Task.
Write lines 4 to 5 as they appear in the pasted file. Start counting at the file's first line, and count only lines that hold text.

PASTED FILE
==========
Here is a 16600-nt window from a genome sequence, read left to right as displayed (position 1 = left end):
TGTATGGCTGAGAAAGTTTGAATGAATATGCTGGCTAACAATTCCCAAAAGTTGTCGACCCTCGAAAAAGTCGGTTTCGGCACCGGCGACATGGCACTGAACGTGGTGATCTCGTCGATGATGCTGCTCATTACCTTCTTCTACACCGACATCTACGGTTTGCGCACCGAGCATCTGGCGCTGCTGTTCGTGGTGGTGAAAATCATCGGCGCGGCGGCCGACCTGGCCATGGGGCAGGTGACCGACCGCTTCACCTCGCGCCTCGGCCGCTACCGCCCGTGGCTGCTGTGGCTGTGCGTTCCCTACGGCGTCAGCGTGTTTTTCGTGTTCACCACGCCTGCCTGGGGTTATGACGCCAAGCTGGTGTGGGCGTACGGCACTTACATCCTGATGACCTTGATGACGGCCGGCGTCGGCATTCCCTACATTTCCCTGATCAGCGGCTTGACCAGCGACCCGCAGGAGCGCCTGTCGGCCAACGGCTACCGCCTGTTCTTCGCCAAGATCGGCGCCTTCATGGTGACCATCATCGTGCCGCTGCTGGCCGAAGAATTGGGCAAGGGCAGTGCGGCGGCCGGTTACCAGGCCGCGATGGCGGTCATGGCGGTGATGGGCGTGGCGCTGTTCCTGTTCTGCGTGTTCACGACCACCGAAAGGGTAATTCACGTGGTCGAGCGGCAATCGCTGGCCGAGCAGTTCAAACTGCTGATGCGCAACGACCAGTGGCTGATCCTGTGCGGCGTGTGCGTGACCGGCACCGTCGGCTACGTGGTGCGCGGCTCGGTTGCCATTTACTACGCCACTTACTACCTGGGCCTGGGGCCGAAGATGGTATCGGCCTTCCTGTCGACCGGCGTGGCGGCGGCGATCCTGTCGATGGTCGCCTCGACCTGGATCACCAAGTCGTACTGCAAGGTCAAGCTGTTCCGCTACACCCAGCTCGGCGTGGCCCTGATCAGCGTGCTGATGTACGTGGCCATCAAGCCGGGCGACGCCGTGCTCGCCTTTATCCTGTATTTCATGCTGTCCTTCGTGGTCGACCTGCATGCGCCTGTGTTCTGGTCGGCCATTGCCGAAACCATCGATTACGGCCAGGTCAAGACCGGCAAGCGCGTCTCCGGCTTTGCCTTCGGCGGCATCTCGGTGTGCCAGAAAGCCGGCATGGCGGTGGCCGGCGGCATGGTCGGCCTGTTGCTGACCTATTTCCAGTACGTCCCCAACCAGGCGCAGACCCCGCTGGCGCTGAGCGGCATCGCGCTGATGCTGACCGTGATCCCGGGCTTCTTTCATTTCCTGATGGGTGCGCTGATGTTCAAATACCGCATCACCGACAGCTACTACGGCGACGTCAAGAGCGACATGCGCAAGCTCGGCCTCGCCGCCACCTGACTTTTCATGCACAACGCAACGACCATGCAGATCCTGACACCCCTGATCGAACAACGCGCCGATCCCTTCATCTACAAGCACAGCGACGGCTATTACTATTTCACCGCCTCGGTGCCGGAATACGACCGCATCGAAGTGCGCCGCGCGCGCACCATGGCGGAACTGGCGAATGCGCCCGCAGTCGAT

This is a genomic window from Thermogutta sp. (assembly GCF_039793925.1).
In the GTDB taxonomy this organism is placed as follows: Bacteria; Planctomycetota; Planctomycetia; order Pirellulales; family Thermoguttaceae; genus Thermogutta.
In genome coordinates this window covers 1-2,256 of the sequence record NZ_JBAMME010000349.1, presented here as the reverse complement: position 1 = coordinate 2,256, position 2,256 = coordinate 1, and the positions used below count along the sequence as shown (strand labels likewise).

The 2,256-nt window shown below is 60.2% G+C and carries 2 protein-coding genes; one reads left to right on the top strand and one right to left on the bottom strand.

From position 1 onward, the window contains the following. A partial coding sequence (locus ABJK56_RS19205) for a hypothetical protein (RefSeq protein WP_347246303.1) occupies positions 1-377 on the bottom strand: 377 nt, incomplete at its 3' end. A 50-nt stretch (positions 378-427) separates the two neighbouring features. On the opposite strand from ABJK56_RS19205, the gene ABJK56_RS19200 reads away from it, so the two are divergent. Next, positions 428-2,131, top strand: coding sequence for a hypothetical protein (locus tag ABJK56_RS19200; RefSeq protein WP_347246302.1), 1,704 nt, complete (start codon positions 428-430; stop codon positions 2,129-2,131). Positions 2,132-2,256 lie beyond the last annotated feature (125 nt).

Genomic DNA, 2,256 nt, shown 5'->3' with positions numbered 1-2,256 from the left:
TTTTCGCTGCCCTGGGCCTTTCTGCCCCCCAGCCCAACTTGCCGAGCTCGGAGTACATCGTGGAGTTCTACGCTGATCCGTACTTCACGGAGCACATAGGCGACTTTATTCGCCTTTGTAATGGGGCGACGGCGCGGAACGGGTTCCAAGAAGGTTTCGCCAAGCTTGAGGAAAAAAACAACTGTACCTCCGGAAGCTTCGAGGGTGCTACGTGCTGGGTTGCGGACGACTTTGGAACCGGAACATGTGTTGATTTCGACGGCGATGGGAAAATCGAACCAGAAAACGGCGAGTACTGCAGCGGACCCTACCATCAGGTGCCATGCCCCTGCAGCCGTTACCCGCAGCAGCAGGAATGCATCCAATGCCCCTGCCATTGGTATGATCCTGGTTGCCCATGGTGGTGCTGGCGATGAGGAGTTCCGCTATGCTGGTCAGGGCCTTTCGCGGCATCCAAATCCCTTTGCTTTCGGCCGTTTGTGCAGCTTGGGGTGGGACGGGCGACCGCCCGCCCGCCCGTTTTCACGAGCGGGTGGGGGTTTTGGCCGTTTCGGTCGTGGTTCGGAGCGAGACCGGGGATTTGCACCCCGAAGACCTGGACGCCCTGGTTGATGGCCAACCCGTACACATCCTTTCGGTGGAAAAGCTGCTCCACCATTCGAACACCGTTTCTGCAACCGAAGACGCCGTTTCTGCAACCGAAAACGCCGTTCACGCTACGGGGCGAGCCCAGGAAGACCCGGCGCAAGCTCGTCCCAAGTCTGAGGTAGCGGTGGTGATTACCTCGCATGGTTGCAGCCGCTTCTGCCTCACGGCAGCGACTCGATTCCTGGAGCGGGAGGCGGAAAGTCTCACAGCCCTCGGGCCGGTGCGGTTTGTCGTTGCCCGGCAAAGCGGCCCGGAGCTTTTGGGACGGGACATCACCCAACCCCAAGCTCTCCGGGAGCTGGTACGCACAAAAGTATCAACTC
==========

In the GTDB taxonomy this organism is placed as follows: Bacteria; Planctomycetota; Planctomycetia; order Pirellulales; family Thermoguttaceae; genus Thermogutta.
In genome coordinates this window covers 1-2,256 of the sequence record NZ_JBAMME010000349.1, presented here as the reverse complement: position 1 = coordinate 2,256, position 2,256 = coordinate 1, and the positions used below count along the sequence as shown (strand labels likewise).